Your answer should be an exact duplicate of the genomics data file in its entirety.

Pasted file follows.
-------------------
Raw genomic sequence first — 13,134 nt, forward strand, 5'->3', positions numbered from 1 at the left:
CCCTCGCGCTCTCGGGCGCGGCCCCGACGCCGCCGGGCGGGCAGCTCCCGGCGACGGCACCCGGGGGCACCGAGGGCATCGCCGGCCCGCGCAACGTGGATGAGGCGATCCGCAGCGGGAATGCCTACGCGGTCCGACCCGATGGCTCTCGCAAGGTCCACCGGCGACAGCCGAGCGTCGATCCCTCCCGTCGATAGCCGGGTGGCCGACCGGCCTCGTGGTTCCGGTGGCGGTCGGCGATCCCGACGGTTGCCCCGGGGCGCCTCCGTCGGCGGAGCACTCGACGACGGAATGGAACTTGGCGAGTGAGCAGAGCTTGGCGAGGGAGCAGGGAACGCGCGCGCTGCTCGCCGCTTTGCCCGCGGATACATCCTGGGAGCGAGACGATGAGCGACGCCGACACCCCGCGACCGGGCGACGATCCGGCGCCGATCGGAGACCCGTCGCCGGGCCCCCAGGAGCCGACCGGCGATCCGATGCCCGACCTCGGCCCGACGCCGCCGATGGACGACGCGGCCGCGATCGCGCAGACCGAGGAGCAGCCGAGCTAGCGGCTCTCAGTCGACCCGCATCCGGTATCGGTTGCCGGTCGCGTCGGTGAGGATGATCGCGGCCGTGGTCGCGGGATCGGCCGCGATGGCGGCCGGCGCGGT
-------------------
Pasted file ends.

Raw genomic sequence first — 13,134 nt, forward strand, 5'->3', positions numbered from 1 at the left:
CCCTCGCGCTCTCGGGCGCGGCCCCGACGCCGCCGGGCGGGCAGCTCCCGGCGACGGCACCCGGGGGCACCGAGGGCATCGCCGGCCCGCGCAACGTGGATGAGGCGATCCGCAGCGGGAATGCCTACGCGGTCCGACCCGATGGCTCTCGCAAGGTCCACCGGCGACAGCCGAGCGTCGATCCCTCCCGTCGATAGCCGGGTGGCCGACCGGCCTCGTGGTTCCGGTGGCGGTCGGCGATCCCGACGGTTGCCCCGGGGCGCCTCCGTCGGCGGAGCACTCGACGACGGAATGGAACTTGGCGAGTGAGCAGAGCTTGGCGAGGGAGCAGGGAACGCGCGCGCTGCTCGCCGCTTTGCCCGCGGATACATCCTGGGAGCGAGACGATGAGCGACGCCGACACCCCGCGACCGGGCGACGATCCGGCGCCGATCGGAGACCCGTCGCCGGGCCCCCAGGAGCCGACCGGCGATCCGATGCCCGACCTCGGCCCGACGCCGCCGATGGACGACGCGGCCGCGATCGCGCAGACCGAGGAGCAGCCGAGCTAGCGGCTCTCAGTCGACCCGCATCCGGTATCGGTTGCCGGTCGCGTCGGTGAGGATGATCGCGGCCGTGGTCGCGGGATCGGCCGCGATGGCGGCCGGCGCGGT